THIS Trans-African adventure has always fallen neatly into two parts – the downward leg along the road less travelled through West Africa and the return north, traversing the far more traveller-friendly eastern side of the continent.
Sat in the rather pleasant town of Matadi on the banks of the mighty Congo River, we are just a couple of hours driving from the penultimate border crossing of the first leg – out of the Democratic Republic of Congo and into Angola.
Out of West Africa and into Southern Africa with the promised land of Namibia looming ever closer.
Thoughts have been turning to what we are all planning to do, buy or eat in Namibia (they had better be well stocked in the meat department) for some time, but given our experiences with visas and borders over the previous four months, nobody is getting too excited – yet.
Once we cross into Namibia, not only will the facilities become far more widespread (there’s even rumours of hot showers), the options on how to spend our time (and money) grow and the ability to tuck into vast quantities of wild animals be dangled in front of us (threatening the weight loss some of us have managed heading south), but visas (should) become far more straightforward.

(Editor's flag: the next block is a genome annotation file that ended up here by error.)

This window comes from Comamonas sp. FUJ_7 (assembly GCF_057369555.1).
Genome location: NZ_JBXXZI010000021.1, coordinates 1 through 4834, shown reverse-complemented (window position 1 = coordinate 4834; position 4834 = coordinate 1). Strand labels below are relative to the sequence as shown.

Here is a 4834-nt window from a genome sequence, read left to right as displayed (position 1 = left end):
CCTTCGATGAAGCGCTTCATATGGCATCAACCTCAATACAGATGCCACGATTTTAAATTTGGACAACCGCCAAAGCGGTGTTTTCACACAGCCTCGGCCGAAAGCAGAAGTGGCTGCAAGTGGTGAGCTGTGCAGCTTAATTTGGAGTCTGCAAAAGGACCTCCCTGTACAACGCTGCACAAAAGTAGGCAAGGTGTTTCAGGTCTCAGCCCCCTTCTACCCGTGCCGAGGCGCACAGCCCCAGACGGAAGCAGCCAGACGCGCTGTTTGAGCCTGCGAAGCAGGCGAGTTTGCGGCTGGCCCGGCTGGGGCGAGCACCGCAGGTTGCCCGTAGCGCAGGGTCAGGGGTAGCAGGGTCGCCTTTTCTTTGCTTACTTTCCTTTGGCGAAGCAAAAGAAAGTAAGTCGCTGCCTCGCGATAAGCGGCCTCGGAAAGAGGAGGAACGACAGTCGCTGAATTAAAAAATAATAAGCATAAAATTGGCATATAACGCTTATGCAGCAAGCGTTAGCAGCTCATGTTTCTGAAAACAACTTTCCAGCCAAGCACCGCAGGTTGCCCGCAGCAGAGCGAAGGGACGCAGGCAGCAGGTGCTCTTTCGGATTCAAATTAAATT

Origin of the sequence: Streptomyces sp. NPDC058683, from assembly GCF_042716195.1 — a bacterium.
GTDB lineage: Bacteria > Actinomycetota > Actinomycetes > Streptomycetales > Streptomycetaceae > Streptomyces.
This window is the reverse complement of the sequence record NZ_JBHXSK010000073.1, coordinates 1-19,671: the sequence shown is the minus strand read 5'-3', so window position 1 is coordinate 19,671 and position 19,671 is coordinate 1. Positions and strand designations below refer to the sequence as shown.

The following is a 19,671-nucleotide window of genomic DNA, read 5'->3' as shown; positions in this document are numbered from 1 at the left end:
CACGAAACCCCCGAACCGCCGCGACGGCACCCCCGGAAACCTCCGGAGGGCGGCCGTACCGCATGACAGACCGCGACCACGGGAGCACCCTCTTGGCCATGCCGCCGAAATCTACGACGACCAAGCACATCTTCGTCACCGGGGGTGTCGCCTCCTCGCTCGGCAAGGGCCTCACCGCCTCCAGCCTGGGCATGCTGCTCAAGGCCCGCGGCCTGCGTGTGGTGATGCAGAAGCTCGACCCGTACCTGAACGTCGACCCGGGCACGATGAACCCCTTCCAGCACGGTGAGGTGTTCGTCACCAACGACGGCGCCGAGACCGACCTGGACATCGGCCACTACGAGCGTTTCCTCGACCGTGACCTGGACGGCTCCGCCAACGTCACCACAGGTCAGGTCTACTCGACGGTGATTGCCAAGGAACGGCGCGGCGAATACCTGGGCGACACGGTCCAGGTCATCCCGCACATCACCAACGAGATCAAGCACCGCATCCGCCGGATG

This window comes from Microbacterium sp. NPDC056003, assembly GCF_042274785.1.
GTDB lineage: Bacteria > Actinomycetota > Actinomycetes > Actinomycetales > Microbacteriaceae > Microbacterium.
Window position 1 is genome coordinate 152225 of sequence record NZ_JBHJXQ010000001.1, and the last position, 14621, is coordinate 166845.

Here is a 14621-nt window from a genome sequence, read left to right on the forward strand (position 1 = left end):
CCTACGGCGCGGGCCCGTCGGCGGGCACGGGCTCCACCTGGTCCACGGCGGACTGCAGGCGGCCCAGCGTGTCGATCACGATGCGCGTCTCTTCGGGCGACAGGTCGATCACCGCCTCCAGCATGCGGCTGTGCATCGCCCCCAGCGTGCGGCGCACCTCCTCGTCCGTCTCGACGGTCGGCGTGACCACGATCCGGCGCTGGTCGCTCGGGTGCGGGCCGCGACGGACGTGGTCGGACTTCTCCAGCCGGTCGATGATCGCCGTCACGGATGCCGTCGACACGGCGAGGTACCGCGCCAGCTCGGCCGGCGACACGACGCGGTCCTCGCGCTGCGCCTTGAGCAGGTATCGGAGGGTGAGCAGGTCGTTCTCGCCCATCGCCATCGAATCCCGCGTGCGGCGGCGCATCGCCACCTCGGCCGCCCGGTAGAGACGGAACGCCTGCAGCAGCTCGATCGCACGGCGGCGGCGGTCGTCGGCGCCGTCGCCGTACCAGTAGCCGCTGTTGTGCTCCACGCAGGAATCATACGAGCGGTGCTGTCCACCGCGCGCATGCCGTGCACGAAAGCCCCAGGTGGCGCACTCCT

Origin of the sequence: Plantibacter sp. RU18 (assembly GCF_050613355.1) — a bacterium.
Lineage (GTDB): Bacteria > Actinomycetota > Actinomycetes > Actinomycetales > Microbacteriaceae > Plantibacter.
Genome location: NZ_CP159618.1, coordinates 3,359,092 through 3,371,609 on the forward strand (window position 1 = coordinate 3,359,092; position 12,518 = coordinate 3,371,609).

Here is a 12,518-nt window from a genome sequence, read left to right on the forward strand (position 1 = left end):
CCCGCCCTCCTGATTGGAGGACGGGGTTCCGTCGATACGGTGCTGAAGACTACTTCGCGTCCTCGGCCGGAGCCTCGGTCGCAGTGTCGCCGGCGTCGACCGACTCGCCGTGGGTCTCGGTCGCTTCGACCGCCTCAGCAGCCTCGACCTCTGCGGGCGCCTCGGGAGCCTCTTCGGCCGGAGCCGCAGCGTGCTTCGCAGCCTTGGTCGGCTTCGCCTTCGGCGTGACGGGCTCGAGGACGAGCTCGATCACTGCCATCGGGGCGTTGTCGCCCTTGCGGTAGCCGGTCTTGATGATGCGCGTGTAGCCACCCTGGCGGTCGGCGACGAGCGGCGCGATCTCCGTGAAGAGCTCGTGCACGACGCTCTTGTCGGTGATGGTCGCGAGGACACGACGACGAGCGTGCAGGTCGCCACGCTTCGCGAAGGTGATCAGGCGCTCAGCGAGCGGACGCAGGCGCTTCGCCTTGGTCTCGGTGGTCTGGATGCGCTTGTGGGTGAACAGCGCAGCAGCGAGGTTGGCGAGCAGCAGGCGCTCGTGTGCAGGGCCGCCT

Yes, our passports need sending home to acquire one visa, but through the stretch from Namibia to Kenya, the availability of most visas at the borders means the time spent sat waiting outside embassies and consulates should be almost wiped out.
Our very presence in Matadi over the weekend is courtesy of an ongoing issue with our Angolan visas, which was complicated by our route through the enclave of Cabinda, sandwiched between the two Congos.